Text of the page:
You're In Then You're Out: The Incidence of Being Outsourced

Publication Date


Grant Type

Early Career Research Award


We analyze the effects of outsourcing labor services, focusing in particular on janitorial, security and food services. Using administrative data from Germany we develop a new method for identifying outsourcing based on workers flows. Using an event-study analysis joint with propensity score matching, preliminary results show that wages of outsourced workers fall by approximately 10-15% relative to similar workers who are not outsourced. We interpret our effects using a model of fair wages, where workers care about their own wage relative to the wage of other workers in their firm. Intra-firm wages are compressed in such a model and create an incentive to outsource parts of the labor force. We show how outsourcing can be used to estimate the structural parameter that determines the extent to which workers care about coworkers' wages.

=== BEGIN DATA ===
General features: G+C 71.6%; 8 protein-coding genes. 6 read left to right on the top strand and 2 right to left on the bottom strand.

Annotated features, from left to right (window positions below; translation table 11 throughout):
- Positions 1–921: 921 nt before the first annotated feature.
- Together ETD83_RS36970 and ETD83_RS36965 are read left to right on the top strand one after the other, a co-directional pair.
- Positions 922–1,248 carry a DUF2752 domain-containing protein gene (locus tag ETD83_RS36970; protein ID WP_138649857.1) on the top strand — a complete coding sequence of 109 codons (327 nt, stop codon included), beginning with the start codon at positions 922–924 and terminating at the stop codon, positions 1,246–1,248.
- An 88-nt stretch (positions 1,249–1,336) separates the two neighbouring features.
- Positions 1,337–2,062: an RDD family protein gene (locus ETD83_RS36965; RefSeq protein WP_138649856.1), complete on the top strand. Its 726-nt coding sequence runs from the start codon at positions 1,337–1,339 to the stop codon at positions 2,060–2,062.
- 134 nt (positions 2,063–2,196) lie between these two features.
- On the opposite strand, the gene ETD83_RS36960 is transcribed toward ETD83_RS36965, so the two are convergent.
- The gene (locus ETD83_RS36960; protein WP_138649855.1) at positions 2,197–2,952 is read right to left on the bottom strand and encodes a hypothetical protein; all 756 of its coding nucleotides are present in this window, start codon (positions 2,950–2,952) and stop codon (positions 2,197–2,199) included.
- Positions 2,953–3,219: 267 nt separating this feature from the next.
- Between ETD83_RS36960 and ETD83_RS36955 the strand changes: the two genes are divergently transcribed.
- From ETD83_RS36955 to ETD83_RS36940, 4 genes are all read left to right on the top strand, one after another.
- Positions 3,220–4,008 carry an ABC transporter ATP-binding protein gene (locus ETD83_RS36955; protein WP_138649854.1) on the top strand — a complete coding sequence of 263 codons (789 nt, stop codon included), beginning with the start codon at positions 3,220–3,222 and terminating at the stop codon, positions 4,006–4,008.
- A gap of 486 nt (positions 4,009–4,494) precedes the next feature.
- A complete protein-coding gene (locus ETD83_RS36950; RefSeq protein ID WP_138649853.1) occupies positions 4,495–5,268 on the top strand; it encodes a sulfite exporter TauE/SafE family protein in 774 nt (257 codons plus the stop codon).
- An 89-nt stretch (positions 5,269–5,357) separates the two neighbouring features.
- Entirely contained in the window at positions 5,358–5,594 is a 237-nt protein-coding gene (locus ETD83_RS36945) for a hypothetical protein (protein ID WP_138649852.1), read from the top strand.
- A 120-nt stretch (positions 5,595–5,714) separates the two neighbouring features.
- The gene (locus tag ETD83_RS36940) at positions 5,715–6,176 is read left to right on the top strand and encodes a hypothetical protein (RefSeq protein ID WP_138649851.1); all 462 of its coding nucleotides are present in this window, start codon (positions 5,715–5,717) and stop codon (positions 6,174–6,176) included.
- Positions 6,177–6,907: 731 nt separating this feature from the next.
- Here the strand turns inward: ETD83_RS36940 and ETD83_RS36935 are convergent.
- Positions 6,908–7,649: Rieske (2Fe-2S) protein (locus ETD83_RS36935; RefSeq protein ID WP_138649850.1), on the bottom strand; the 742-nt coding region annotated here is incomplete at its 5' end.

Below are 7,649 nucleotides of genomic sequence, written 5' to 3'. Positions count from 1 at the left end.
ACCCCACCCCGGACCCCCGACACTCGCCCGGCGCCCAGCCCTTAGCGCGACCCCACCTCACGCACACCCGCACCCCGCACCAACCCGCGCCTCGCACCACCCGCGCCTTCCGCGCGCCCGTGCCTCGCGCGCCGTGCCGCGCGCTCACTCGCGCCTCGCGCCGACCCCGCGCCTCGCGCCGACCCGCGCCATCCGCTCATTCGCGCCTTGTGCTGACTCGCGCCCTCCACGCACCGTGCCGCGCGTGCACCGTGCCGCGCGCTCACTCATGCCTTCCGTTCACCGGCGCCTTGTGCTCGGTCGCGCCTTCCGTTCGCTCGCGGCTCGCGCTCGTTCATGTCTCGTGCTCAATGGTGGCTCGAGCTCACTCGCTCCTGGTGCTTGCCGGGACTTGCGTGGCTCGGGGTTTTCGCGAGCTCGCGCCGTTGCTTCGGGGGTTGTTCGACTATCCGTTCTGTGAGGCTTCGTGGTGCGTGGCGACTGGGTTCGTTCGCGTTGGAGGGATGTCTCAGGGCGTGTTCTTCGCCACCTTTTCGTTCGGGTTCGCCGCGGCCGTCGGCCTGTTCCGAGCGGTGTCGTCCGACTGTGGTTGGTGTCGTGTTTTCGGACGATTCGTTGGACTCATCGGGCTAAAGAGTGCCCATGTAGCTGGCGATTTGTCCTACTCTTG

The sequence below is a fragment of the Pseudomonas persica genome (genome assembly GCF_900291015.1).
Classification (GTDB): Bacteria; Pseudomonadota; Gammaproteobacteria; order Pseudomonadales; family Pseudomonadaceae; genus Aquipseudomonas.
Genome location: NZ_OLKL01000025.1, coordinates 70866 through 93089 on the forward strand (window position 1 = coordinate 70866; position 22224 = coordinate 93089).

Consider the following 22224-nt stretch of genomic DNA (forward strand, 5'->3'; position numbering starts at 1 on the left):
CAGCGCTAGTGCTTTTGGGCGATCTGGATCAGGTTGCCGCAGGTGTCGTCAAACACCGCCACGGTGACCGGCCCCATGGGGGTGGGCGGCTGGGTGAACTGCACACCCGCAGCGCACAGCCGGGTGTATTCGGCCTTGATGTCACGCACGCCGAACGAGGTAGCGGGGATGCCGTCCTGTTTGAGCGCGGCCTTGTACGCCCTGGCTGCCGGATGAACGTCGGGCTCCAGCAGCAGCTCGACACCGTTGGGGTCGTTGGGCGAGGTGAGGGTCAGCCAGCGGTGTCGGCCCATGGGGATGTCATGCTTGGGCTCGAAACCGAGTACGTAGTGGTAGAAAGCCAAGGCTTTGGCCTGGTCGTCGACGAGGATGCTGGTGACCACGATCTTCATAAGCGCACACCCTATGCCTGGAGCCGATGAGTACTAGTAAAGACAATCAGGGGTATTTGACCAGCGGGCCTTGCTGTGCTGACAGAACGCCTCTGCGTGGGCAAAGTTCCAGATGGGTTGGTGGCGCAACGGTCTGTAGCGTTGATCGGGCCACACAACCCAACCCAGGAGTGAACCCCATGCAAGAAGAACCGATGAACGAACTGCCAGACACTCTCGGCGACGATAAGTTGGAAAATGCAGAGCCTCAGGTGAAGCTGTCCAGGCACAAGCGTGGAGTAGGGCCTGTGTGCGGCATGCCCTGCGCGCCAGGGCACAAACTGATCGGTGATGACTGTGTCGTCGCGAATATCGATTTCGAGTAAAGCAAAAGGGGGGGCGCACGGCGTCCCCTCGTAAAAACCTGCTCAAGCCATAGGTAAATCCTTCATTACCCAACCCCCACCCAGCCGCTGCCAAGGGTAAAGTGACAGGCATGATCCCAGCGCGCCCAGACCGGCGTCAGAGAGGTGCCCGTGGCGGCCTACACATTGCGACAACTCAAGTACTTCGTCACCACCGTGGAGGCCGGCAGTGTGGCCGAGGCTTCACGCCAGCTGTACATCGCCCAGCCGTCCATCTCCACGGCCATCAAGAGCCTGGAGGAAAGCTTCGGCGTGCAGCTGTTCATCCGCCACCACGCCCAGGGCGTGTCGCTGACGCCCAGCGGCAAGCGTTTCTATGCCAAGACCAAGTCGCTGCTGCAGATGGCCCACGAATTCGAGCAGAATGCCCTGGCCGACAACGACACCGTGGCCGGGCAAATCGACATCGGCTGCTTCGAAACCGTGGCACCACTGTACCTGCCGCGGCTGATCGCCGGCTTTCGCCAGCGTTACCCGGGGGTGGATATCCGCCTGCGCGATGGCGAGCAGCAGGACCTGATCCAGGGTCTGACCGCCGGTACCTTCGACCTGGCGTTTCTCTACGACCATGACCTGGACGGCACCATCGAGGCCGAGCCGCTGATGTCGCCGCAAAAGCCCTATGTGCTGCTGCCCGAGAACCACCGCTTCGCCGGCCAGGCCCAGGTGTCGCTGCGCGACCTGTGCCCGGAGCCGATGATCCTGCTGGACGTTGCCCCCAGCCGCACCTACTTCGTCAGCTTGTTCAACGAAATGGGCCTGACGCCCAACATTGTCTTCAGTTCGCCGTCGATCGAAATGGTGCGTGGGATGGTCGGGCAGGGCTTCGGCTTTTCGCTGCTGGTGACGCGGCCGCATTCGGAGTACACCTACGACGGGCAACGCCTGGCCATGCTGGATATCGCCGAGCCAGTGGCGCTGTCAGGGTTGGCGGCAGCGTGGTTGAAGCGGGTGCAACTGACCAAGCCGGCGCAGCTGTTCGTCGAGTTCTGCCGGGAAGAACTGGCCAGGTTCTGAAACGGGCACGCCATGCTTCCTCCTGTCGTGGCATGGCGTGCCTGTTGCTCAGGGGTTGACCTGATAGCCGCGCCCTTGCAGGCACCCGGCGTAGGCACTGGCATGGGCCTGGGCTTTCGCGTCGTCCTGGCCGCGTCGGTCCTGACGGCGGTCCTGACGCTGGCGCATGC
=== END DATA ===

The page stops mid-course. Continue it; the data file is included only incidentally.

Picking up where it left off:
Grant Product

The Rise of Domestic Outsourcing and the Evolution of the German Wage Structure
Upjohn Institute working paper 15-244, 2015

NBER Working Paper No. 21366, (2015) under same title

IZA Discussion Paper No. 9194, (2015) under same title